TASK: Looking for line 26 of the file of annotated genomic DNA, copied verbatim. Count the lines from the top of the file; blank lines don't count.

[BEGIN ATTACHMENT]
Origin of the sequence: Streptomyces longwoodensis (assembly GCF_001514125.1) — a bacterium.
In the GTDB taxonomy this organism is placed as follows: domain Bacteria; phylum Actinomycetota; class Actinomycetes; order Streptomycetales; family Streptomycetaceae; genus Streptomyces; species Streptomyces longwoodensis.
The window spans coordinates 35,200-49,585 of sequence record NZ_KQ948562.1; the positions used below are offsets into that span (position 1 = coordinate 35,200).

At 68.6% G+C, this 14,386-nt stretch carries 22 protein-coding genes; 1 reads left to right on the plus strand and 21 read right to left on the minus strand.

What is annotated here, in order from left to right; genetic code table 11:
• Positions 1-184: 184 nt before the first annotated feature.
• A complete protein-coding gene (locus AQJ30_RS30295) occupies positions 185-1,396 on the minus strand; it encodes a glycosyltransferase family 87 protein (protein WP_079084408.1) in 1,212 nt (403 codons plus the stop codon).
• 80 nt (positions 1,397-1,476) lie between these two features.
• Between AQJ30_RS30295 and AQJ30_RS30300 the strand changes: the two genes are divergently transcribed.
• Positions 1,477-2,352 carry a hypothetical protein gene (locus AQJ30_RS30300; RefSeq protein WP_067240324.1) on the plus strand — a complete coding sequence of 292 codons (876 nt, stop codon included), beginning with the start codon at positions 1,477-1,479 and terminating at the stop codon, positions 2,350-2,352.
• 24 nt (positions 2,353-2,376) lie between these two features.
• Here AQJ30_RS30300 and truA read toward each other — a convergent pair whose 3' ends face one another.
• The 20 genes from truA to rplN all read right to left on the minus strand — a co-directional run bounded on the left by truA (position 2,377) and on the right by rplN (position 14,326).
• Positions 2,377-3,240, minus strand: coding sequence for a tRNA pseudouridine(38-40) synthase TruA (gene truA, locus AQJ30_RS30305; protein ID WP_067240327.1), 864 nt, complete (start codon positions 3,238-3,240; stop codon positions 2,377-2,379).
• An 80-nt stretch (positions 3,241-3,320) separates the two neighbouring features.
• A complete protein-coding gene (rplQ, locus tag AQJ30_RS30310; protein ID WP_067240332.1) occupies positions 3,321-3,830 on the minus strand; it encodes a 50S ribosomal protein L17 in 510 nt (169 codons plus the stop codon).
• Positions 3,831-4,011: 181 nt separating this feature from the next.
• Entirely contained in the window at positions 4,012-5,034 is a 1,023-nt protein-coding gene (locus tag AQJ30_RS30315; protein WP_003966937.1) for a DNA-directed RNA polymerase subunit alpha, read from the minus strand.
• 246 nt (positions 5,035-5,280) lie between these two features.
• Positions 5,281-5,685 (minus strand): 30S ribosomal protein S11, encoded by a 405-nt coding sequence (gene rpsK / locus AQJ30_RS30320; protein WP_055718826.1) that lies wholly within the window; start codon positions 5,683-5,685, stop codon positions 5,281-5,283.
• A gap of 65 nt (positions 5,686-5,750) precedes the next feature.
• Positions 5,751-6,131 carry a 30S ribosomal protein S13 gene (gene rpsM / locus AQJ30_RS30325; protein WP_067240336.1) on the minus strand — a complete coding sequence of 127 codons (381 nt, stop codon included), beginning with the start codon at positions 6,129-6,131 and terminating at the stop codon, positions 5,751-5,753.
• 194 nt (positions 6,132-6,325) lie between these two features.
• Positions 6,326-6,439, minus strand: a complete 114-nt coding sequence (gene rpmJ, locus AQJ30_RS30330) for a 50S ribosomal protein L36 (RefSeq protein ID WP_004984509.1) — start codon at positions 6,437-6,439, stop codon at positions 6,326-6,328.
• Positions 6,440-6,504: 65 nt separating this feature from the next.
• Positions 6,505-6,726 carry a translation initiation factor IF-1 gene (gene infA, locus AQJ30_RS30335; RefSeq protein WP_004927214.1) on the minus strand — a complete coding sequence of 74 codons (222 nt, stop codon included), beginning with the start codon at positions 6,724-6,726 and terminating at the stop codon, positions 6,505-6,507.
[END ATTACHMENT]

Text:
• Positions 6,505-6,726 carry a translation initiation factor IF-1 gene (gene infA, locus AQJ30_RS30335; RefSeq protein WP_004927214.1) on the minus strand — a complete coding sequence of 74 codons (222 nt, stop codon included), beginning with the start codon at positions 6,724-6,726 and terminating at the stop codon, positions 6,505-6,507.